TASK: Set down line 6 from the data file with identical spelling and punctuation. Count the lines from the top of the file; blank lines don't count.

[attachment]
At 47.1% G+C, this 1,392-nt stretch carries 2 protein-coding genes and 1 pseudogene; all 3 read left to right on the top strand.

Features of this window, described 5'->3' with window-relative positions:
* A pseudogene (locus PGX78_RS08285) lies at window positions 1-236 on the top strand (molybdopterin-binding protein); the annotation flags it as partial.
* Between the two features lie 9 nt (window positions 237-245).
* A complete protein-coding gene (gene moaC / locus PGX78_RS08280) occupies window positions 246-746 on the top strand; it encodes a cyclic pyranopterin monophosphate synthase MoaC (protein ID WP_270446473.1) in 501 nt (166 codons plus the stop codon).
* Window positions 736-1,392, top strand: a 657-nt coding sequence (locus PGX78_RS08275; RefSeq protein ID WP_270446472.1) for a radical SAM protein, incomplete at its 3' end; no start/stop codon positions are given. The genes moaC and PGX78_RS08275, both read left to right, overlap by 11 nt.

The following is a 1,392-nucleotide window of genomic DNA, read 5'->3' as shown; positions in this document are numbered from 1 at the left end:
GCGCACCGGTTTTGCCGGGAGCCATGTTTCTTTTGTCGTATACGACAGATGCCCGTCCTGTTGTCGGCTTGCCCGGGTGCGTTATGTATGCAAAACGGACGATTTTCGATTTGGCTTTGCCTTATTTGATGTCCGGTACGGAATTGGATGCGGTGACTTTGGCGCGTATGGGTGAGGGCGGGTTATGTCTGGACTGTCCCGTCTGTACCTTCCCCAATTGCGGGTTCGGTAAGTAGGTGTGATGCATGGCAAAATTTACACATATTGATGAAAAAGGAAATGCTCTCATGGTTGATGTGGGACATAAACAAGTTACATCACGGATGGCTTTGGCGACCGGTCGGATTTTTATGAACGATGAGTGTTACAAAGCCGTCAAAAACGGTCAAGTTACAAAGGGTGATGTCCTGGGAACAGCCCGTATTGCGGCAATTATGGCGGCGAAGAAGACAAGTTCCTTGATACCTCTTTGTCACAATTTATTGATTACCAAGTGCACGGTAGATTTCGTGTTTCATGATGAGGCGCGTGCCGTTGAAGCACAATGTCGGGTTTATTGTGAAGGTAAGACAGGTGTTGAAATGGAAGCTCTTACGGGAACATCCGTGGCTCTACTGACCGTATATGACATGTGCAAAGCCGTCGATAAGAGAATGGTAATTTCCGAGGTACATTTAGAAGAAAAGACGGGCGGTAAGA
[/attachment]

* Window positions 736-1,392, top strand: a 657-nt coding sequence (locus PGX78_RS08275; RefSeq protein ID WP_270446472.1) for a radical SAM protein, incomplete at its 3' end; no start/stop codon positions are given. The genes moaC and PGX78_RS08275, both read left to right, overlap by 11 nt.